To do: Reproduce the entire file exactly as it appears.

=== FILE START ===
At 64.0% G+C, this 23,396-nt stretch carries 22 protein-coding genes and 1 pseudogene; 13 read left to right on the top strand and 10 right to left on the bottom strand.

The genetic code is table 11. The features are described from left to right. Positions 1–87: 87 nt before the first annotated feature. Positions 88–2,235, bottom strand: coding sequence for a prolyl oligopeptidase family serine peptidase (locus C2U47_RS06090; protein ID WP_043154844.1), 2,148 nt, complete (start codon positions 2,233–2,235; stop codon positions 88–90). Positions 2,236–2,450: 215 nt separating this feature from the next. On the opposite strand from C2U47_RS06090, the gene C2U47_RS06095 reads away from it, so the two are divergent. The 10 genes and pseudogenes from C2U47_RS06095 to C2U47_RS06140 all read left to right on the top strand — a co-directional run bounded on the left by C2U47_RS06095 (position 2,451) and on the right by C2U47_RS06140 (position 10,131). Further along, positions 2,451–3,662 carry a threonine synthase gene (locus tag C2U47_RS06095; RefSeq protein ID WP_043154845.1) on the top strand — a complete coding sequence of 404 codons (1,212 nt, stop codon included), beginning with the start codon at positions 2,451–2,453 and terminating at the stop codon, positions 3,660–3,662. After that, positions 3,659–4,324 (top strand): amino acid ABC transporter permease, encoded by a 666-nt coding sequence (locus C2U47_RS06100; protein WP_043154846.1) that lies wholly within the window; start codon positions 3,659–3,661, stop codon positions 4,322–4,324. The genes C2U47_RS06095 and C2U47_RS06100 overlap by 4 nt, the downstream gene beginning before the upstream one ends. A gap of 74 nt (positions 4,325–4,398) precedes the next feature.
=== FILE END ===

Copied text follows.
At 64.0% G+C, this 23,396-nt stretch carries 22 protein-coding genes and 1 pseudogene; 13 read left to right on the top strand and 10 right to left on the bottom strand.

The genetic code is table 11. The features are described from left to right. Positions 1–87: 87 nt before the first annotated feature. Positions 88–2,235, bottom strand: coding sequence for a prolyl oligopeptidase family serine peptidase (locus C2U47_RS06090; protein ID WP_043154844.1), 2,148 nt, complete (start codon positions 2,233–2,235; stop codon positions 88–90). Positions 2,236–2,450: 215 nt separating this feature from the next. On the opposite strand from C2U47_RS06090, the gene C2U47_RS06095 reads away from it, so the two are divergent. The 10 genes and pseudogenes from C2U47_RS06095 to C2U47_RS06140 all read left to right on the top strand — a co-directional run bounded on the left by C2U47_RS06095 (position 2,451) and on the right by C2U47_RS06140 (position 10,131). Further along, positions 2,451–3,662 carry a threonine synthase gene (locus tag C2U47_RS06095; RefSeq protein ID WP_043154845.1) on the top strand — a complete coding sequence of 404 codons (1,212 nt, stop codon included), beginning with the start codon at positions 2,451–2,453 and terminating at the stop codon, positions 3,660–3,662. After that, positions 3,659–4,324 (top strand): amino acid ABC transporter permease, encoded by a 666-nt coding sequence (locus C2U47_RS06100; protein WP_043154846.1) that lies wholly within the window; start codon positions 3,659–3,661, stop codon positions 4,322–4,324. The genes C2U47_RS06095 and C2U47_RS06100 overlap by 4 nt, the downstream gene beginning before the upstream one ends. A gap of 74 nt (positions 4,325–4,398) precedes the next feature.